Here’s a classic example of how corporations manage expectations. A couple weeks ago, on the same day as the Supreme Court ruling on the Affordable Care Act, the New York Times reported that JPMorgan Chase’s losses from the Fail Whale trades could reach as high as $9 billion. Their sources were “people who have been briefed on the situation.” I wrote at the time that “I could see how the PR strategy would be to leak a high number and back into the lower (but still awful) one, and taking that as a ‘win’ in the markets.”
|By: David Dayen Wednesday July 11, 2012 10:37 am|
|By: David Dayen Wednesday June 13, 2012 6:45 am|
JP Morgan Chase CEO Jamie Dimon faces the Senate Banking Committee in a two-hour hearing scheduled for 10am ET today. He’ll be the only witness. Keep in mind that Dimon’s JPMorgan Chase has given millions to top-ranking members of the Banking Committee, so anything more than headline-grabbing and grandstanding without a real challenge to Dimon in the wake of the Fail Whale trades would be a bit of a surprise. I discuss his released testimony here and will be covering the hearing.
|By: David Dayen Monday May 28, 2012 2:55 pm|
I don’t have problems with hedge funds per se; I object to the use of the implicit too big to fail guarantee, the Fed’s discount window, political influence, inside information, rigged rules and virtually unlimited depositor funds that go along with any trader at a bank who tries to play this game. The idea that a victory will send profits to the bank balance sheet, but a loss will simply get socialized by the government, turns the idea of risk completely on its head.
|By: David Dayen Thursday May 24, 2012 6:00 am|
Over the last several months, analysts have become invested in the narrative of a recovery in housing, hyping positive data and downplaying either negative data or the explanations that temper the good news (the large amounts of uncounted shadow inventory, for example). This pervasive talk feels a lot like the bubble years, only we’re now talking about how the bottom for housing has been reached instead of marveling that prices will never go down again. And it’s led to a pernicious outcome – the selling off of housing stock to large investment groups who plan to rent it out.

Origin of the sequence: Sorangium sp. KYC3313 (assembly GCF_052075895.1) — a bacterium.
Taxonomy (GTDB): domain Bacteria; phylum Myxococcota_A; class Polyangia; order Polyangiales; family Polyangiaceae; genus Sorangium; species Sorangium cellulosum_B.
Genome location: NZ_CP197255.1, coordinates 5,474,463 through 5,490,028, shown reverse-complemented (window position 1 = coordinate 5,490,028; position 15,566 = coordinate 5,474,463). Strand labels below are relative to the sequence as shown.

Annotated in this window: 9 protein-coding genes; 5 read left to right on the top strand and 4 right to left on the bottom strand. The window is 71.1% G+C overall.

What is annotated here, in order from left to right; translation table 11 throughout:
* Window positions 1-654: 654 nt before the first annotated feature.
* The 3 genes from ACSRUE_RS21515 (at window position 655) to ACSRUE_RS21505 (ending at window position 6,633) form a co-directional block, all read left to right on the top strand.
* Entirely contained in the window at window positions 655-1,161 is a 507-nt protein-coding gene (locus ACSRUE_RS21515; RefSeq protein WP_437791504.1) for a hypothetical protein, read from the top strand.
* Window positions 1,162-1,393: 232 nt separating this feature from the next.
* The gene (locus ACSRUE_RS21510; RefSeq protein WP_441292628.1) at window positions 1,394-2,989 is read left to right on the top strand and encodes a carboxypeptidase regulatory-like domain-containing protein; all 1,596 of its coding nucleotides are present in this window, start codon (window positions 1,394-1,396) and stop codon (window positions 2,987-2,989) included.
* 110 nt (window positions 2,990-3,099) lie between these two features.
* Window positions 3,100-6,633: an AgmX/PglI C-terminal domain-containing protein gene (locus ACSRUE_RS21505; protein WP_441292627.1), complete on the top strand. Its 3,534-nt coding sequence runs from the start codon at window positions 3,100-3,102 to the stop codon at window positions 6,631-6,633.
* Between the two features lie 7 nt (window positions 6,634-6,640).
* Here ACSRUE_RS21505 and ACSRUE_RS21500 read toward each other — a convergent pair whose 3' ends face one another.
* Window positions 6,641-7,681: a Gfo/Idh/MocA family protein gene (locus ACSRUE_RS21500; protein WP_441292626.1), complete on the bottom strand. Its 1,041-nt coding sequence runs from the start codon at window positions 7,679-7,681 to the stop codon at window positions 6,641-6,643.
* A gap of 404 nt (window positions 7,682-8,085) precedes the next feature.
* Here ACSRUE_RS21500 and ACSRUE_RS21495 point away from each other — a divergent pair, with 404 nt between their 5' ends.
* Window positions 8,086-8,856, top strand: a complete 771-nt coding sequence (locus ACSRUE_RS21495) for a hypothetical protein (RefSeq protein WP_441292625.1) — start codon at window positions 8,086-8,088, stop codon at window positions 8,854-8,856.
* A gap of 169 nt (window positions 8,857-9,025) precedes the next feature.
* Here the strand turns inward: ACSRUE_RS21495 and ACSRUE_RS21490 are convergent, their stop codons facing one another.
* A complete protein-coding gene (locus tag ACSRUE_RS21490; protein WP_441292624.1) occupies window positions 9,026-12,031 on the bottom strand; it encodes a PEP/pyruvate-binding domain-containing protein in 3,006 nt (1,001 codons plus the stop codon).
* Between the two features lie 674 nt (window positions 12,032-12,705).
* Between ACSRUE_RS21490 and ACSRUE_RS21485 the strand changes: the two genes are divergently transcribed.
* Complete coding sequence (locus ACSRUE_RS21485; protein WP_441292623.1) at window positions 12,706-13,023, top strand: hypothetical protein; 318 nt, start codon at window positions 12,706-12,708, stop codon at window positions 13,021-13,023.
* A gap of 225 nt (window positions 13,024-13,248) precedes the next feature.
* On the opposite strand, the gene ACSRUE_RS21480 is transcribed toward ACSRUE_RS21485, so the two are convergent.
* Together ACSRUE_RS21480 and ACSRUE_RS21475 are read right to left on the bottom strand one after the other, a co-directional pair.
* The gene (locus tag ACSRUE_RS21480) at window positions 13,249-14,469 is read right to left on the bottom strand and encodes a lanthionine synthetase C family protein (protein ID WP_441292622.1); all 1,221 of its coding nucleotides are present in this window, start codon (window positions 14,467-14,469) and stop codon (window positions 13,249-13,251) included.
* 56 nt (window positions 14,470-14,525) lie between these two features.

There’s nothing inherently wrong with that, nor is it surprising. Rich investors were always going to buy up low-end housing stock if they felt it was undervalued.
|By: David Dayen Wednesday May 16, 2012 5:45 pm|
Bruno Iskil, the infamous “London Whale,” will leave JPMorgan Chase in the wake of his soured “Fail Whale” trades which lost the bank $2 billion to date. Experts are pointing out the dangers of allowing a casino-like hedge funds inside a federal insured bank.
|By: David Dayen Tuesday May 15, 2012 4:22 pm|
In addition to asking Jeff Merkley about filibuster reform, I sought his reaction to the Fail Whale trades that have racked up massive losses at JPMorgan Chase. Merkley, along with Carl Levin, authored the Volcker rule, the ban on most types of proprietary trading, that made its way into the Dodd-Frank financial reform bill. There has been a lot of slippage on the rules, however, once they left Congress and made their way through the regulatory gauntlet.
|By: Phoenix Woman Sunday April 15, 2012 12:55 pm|
Yes, former Chair Bair is speaking very satirically — her proposal is actually a Swiftian attack on the ways that the Wall Streeters were and are allowed to profit from our misery — but really, is it any worse than what has actually been done in the name of shoring up capitalism?
|By: David Dayen Wednesday March 21, 2012 9:00 am|
The Senate leadership has given up on trying to pass their version of the STOCK Act, instead planning a vote on the House bill. The two big Senate amendments that lose out here are the Leahy-Cornyn amendment responding to a Supreme Court ruling that weakened prosecutorial use of the “honest services fraud” statute against public officials and businessmen, and one from Chuck Grassley, on “political intelligence.”
|By: David Dayen Saturday January 21, 2012 7:40 am|
In Greece, creditors and the government continued their work on a debt deal that would give a haircut to debt holders and set a new interest rate going forward, reducing Greece’s debt level. After hedge funds appeared to be playing a game of chicken by holding out on a deal, cooler heads may have prevailed.
|By: David Dayen Thursday January 19, 2012 1:30 pm|
The hedge funds swooped in late, but the banks or other investors that made these loan deals did so knowing full well that they risked a default. That’s true of any loan. There are two sides to every deal. The hedge funds, in fact, took their deal knowing that Greece was on the precipice of default. They’ve just decided to be raging assholes, and threaten to blow up the world if they don’t get paid back. So the idea that hedge funds have an inalienable human right to make this profit is one of the most egregious things I’ve seen in a long time.